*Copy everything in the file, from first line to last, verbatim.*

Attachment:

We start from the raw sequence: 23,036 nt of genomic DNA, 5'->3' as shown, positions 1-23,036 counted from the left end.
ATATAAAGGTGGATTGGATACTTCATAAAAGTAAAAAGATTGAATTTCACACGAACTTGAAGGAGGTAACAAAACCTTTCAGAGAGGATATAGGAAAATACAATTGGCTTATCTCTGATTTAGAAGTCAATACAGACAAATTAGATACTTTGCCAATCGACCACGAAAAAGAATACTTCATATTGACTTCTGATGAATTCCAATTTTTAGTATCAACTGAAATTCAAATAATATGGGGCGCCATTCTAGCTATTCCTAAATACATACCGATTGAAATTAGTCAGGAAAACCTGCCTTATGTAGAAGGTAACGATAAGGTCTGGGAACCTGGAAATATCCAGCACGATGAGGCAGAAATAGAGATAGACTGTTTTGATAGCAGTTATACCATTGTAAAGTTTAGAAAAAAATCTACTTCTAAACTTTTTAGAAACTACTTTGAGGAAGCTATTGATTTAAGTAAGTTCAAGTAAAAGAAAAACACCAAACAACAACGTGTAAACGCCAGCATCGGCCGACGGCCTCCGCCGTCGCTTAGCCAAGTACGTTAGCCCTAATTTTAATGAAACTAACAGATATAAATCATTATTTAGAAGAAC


We start from the raw sequence: 23,036 nt of genomic DNA, 5'->3' as shown, positions 1-23,036 counted from the left end.
ATATAAAGGTGGATTGGATACTTCATAAAAGTAAAAAGATTGAATTTCACACGAACTTGAAGGAGGTAACAAAACCTTTCAGAGAGGATATAGGAAAATACAATTGGCTTATCTCTGATTTAGAAGTCAATACAGACAAATTAGATACTTTGCCAATCGACCACGAAAAAGAATACTTCATATTGACTTCTGATGAATTCCAATTTTTAGTATCAACTGAAATTCAAATAATATGGGGCGCCATTCTAGCTATTCCTAAATACATACCGATTGAAATTAGTCAGGAAAACCTGCCTTATGTAGAAGGTAACGATAAGGTCTGGGAACCTGGAAATATCCAGCACGATGAGGCAGAAATAGAGATAGACTGTTTTGATAGCAGTTATACCATTGTAAAGTTTAGAAAAAAATCTACTTCTAAACTTTTTAGAAACTACTTTGAGGAAGCTATTGATTTAAGTAAGTTCAAGTAAAAGAAAAACACCAAACAACAACGTGTAAACGCCAGCATCGGCCGACGGCCTCCGCCGTCGCTTAGCCAAGTACGTTAGCCCTAATTTTAATGAAACTAACAGATATAAATCATTATTTAGAAGAAC